Sen. Rand Paul is the only member of Congress who has entertained not just one, but every single one of the following ideas: Requiring a $2,000 deductible for Medicare plans, raising the age at which Americans can receive Social Security, drastically cutting military spending, eliminating foreign aid to Israel and the rest of the Middle East, and weaning poor Americans off “intergenerational welfare,” more commonly known as Medicaid.
Nevertheless, he is unhappy with House Republicans’ attempt to cut first $100 billion, now only slightly more than $60 billion, from the budget. Quite simply, these cuts are not enough.
“Here’s the thing that’s most troubling,” Paul told me in a phone interview. “Even if these House freshmen get $100 billion in cuts, we’re talking about changing the annual deficit from $1.65 trillion, to $1.55 trillion.”
“So really, you’re talking about still adding trillions in debt every year.”
The math behind that is that government spending is currently $3.8 trillion and revenues are only $2.2 trillion.
This kind of thinking makes Paul the most radical man in a party that is trying and failing, for reasons both within and beyond its control, to make good on the essential promise it has made to its base. Paul’s only mission is to help the GOP learn to do something it hasn’t ever really been good at: Reduce the size and scope of government.
“My purpose is to drive Republicans to be more bold,” Paul said. “Most of them want to wait and see what the president has to offer and make it a bipartisan solution so that you get more political cover.”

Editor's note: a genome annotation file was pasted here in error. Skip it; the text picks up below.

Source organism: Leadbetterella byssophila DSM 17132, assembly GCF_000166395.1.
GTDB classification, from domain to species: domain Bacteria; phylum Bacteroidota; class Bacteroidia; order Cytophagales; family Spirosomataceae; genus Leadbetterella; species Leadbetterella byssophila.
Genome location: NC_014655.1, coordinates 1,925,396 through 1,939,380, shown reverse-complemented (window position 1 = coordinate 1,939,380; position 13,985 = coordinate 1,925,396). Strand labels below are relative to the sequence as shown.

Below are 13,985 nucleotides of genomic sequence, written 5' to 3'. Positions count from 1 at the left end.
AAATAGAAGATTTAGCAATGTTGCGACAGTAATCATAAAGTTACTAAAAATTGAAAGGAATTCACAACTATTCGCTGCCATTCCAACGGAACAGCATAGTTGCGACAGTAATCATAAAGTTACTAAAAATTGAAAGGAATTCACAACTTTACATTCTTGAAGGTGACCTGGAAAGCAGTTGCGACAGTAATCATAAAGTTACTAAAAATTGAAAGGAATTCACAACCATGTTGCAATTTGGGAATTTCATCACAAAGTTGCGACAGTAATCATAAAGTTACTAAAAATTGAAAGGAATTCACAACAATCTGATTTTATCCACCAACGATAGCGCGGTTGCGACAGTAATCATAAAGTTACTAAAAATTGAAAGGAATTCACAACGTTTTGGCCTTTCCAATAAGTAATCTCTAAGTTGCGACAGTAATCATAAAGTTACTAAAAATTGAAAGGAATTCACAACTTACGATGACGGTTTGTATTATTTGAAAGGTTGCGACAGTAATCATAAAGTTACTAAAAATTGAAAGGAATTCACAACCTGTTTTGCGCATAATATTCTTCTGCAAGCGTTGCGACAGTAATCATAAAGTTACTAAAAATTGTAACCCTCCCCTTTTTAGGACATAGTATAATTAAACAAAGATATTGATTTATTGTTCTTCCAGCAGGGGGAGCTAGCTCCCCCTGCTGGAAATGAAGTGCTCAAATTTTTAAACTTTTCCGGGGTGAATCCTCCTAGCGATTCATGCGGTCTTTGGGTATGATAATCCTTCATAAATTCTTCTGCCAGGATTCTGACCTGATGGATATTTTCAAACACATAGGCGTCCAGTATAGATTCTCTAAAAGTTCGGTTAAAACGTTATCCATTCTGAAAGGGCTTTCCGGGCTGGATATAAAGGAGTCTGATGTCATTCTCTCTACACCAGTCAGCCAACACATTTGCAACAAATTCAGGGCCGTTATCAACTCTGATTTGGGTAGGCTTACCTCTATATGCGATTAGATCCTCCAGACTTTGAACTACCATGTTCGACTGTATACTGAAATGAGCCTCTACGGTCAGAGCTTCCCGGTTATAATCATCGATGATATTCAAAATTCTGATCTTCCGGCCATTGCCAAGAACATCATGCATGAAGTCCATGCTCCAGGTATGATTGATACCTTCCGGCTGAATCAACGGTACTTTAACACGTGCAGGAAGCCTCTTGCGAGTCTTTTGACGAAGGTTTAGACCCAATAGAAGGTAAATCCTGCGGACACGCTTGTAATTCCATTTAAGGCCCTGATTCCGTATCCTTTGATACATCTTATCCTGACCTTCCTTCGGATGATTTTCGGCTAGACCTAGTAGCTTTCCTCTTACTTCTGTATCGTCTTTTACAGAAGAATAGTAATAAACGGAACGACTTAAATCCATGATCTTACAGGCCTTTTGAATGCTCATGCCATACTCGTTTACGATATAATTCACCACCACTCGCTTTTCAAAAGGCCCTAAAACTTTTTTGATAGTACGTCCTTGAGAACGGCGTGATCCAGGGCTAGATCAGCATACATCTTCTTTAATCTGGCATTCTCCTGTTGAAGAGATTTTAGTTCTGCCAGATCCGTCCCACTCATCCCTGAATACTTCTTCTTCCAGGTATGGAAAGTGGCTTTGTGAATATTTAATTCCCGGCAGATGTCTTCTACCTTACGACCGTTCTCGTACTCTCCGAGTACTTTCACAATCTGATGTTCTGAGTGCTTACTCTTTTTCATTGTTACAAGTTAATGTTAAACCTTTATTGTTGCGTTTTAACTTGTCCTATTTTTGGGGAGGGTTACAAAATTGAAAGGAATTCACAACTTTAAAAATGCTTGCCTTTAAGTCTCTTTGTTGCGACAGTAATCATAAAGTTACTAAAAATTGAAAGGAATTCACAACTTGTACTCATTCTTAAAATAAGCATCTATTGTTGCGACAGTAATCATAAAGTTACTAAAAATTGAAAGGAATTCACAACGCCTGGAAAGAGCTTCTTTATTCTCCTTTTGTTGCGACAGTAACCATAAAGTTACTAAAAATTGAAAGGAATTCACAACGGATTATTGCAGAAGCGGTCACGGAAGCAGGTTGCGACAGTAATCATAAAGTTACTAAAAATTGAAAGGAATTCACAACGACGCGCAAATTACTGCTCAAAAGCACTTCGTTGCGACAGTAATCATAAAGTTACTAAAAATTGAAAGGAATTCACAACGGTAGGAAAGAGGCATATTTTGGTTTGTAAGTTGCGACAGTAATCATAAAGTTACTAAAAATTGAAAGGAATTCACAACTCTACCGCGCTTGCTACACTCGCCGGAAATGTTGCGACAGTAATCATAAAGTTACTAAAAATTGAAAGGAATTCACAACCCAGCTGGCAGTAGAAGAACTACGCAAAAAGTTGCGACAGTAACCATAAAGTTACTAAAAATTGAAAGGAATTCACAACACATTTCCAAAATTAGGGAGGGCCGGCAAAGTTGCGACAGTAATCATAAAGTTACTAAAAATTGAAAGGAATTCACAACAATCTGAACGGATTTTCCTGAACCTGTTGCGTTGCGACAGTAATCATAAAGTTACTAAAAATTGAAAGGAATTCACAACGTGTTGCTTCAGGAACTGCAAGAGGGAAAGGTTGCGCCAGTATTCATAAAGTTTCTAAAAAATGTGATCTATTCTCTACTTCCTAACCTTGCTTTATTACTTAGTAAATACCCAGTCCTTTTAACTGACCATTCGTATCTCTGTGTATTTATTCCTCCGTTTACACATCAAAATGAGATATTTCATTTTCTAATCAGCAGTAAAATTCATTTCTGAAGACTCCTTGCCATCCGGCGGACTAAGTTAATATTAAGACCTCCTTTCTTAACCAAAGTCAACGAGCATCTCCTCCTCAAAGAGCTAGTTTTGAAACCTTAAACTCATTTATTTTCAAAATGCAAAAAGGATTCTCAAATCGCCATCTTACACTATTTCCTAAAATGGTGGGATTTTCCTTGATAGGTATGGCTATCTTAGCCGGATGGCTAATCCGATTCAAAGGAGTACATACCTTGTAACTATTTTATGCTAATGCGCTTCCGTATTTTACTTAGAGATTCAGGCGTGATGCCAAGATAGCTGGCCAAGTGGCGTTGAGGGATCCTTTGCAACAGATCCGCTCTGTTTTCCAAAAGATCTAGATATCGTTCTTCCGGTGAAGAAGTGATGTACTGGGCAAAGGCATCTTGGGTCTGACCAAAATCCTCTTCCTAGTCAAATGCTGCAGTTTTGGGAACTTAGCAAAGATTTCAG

Paul would rather have Pres. Obama come to the GOP, “so that way, if the president does come around to our thinking, he has to meet us somewhere in the middle, and our solution becomes the talked-about solution.”
A “talked-about” solution Paul proposed before he announced his run for Senate nearly sank his campaign.
“Medicare is socialized medicine!” Paul said at a Kentucky event hosted by the Center-Right Coalition in the summer of 2009. “We can’t just eliminate Medicare, but we have to get more to a market-based system. It’s counter-intuitive to a lot of people, but you have to pay for things if you want prices to come down. So you really need higher deductibles. And the real answer to Medicare would be a $2,000 deductible.”
Paul’s theoretical proposal, which was captured on camera and is available in full on Youtube, provided Kentucky Attorney General Jack Conway with fodder for a devastating campaign ad: More than a minute of real live senior citizens reacting to footage of Paul calling for a $2,000 Medicare deductible with real live horror and disgust.
Paul’s team slammed Conway for taking the line out of context, but the damage was done. Paul’s zeal for radically reforming entitlements was out of the bag. Had Conway not followed this effort with the infamously tin-eared “Aqua Buddha” ad, Paul might still be checking for cataracts in Bowling Green.
The Rand Paul making the rounds now is a little more cautious.
“I try to emphasize that this isn’t me wanting to punish those people, or punish us,” Paul told me. “The facts as they are is that with all the baby boomers retiring and less workers, there’s not enough money for the entitlement programs.”
Instead, Paul saves the punishing talk for his colleagues.
“Who are our heroes?” he asked during a floor speech (his first) in early February. “Are we fascinated and enthralled by the Great Compromiser [Henry Clay] or his cousin Cassius Clay?” Paul had just finished describing the night Cassius Clay, a Kentucky abolitionist, was stabbed and beaten nearly to death by a pro-slavery family. When a pistol wielded by one of his attackers failed to fire, Clay snatched a knife and drove it into the would-be shooter’s stomach.